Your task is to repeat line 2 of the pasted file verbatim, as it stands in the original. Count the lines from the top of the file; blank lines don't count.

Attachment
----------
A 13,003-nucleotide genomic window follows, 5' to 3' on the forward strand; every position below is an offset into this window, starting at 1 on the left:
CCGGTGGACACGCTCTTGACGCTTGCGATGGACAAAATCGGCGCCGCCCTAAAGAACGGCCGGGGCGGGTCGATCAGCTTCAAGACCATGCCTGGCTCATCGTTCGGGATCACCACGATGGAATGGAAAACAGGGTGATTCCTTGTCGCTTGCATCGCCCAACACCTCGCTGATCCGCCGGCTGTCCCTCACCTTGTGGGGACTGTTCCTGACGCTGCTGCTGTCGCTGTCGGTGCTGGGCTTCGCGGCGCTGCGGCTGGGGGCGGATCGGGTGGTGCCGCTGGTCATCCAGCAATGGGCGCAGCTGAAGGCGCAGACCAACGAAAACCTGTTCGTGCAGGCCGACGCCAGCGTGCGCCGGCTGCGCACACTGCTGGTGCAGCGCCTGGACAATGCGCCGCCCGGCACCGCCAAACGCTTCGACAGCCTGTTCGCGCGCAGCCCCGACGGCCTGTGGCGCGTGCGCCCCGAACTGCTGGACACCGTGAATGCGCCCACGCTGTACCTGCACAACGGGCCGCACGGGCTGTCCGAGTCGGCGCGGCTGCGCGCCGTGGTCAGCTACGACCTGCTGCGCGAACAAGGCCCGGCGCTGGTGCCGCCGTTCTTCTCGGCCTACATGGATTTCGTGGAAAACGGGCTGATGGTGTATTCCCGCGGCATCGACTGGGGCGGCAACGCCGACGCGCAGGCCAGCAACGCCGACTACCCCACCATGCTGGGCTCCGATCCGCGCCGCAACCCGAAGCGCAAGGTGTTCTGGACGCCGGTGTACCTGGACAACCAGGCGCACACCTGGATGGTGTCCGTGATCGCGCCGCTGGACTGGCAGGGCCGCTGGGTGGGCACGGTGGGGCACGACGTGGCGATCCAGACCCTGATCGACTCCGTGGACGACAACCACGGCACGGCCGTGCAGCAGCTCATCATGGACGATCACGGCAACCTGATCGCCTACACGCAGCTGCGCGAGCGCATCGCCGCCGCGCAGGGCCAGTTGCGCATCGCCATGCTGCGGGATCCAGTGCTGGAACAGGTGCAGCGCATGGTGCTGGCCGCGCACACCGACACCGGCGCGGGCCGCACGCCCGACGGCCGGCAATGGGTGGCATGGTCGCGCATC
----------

CCGGTGGACACGCTCTTGACGCTTGCGATGGACAAAATCGGCGCCGCCCTAAAGAACGGCCGGGGCGGGTCGATCAGCTTCAAGACCATGCCTGGCTCATCGTTCGGGATCACCACGATGGAATGGAAAACAGGGTGATTCCTTGTCGCTTGCATCGCCCAACACCTCGCTGATCCGCCGGCTGTCCCTCACCTTGTGGGGACTGTTCCTGACGCTGCTGCTGTCGCTGTCGGTGCTGGGCTTCGCGGCGCTGCGGCTGGGGGCGGATCGGGTGGTGCCGCTGGTCATCCAGCAATGGGCGCAGCTGAAGGCGCAGACCAACGAAAACCTGTTCGTGCAGGCCGACGCCAGCGTGCGCCGGCTGCGCACACTGCTGGTGCAGCGCCTGGACAATGCGCCGCCCGGCACCGCCAAACGCTTCGACAGCCTGTTCGCGCGCAGCCCCGACGGCCTGTGGCGCGTGCGCCCCGAACTGCTGGACACCGTGAATGCGCCCACGCTGTACCTGCACAACGGGCCGCACGGGCTGTCCGAGTCGGCGCGGCTGCGCGCCGTGGTCAGCTACGACCTGCTGCGCGAACAAGGCCCGGCGCTGGTGCCGCCGTTCTTCTCGGCCTACATGGATTTCGTGGAAAACGGGCTGATGGTGTATTCCCGCGGCATCGACTGGGGCGGCAACGCCGACGCGCAGGCCAGCAACGCCGACTACCCCACCATGCTGGGCTCCGATCCGCGCCGCAACCCGAAGCGCAAGGTGTTCTGGACGCCGGTGTACCTGGACAACCAGGCGCACACCTGGATGGTGTCCGTGATCGCGCCGCTGGACTGGCAGGGCCGCTGGGTGGGCACGGTGGGGCACGACGTGGCGATCCAGACCCTGATCGACTCCGTGGACGACAACCACGGCACGGCCGTGCAGCAGCTCATCATGGACGATCACGGCAACCTGATCGCCTACACGCAGCTGCGCGAGCGCATCGCCGCCGCGCAGGGCCAGTTGCGCATCGCCATGCTGCGGGATCCAGTGCTGGAACAGGTGCAGCGCATGGTGCTGGCCGCGCACACCGACACCGGCGCGGGCCGCACGCCCGACGGCCGGCAATGGGTGGCATGGTCGCGCATC